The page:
Space technology is so much a part of the very fabric of our daily lives that we may not even recognise it, present as it is in so many of the activities that we take for granted today.
Space on Earth
We interact personally with space technology when we watch satellite TV, when we consult the weather forecast, when we pick up the phone to contact someone, be they on the other side of the world or just down the road, when we access the internet or hold a video-conference with work colleagues, when we check our in-car navigation system for routing information …
Satellite image data products and services are essential tools in increasingly diversified business applications such as agriculture and fisheries, urban planning, geological exploration, risk management. Rapidly produced and interpreted satellite maps are vital for humanitarian aid response and disaster relief activities. Satellite-based positioning and precise timing information is widely used in many industrial, public and consumer sectors, as diverse as transport, aviation, banking transactions and emergency services.
Space plays a key role in the social and cultural context. Space assets, with their capability to generate and transfer information at regional or global scales, are critical enabling factors for implementing and developing the ‘information society’, bridging the ‘digital divide’ to link geographically isolated users into the full communications infrastructure. This can contribute to bringing innumerable benefits in areas such as e-learning and telemedicine.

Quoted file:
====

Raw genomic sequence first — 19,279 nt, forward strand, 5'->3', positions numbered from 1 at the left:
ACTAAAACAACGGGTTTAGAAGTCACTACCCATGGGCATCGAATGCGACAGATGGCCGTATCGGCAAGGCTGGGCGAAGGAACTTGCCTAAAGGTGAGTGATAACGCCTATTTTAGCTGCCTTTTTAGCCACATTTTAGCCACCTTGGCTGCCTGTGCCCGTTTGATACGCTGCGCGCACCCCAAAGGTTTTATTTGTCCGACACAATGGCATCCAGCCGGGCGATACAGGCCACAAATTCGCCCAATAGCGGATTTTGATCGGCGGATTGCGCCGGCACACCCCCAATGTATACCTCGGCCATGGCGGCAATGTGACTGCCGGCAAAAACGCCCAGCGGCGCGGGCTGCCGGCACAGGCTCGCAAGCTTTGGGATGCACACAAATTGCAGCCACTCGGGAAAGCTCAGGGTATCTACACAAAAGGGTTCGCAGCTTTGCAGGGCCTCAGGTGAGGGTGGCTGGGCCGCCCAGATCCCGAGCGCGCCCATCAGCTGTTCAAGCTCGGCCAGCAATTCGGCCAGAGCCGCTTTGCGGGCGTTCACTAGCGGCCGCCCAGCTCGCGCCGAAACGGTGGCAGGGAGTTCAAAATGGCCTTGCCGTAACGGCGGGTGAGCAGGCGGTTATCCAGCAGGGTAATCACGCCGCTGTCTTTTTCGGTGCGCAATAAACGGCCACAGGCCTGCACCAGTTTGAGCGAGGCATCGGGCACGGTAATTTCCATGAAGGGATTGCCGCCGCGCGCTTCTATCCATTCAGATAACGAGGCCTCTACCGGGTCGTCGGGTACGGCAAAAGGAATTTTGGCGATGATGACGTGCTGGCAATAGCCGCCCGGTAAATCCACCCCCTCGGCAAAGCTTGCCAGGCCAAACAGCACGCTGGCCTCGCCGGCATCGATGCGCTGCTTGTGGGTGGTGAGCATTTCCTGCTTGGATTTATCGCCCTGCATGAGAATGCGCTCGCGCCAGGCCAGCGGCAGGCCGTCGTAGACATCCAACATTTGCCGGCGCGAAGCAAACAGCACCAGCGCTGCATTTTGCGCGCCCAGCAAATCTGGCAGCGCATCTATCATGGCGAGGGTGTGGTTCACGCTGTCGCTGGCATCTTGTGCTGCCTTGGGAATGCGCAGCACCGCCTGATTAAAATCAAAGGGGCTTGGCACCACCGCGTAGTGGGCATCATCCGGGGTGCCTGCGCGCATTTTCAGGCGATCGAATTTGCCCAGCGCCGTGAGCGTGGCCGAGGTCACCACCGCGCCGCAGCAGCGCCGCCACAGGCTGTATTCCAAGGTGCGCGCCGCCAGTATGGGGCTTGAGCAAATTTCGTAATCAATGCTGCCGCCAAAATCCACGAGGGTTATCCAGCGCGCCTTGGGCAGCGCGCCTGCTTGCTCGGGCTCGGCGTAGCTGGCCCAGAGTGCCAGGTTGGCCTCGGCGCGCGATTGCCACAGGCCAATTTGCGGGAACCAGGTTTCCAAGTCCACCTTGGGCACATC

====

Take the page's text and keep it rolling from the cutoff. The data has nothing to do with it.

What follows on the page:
A driver of innovation
Space is a hugely fertile technology stimulator. Spin-offs have found their way into a vast array of innovative industrial and commercial applications – the construction engineering industry makes use of anti-vibration technology derived from satellite platforms and ground-penetrating radar for fault-detection; new ‘greener’ and less polluting uses and forms of energy first applied on spacecraft are attracting interest for terrestrial vehicles; highly sensitive instruments originally designed for use in space have been adapted to assist the medical profession, and results of physiological experiments to which astronauts are subjected – on breathing patterns, for example – are contributing to advances in medical techniques; the design and manufacture of textiles and clothing, particularly for comfort and security in extreme environments, is being revolutionised by the incorporation of materials and techniques conceived for use in space, and even sport is adopting space inventions, with, for example, stabilising mechanisms for skis … These are just a few of the seemingly inexhaustible range of technology transfers which have successfully come back to Earth, bringing not only benefits to society in offering greater choice of new, more reliable products but also concomitant economic advantages in the manufacturing and service sectors.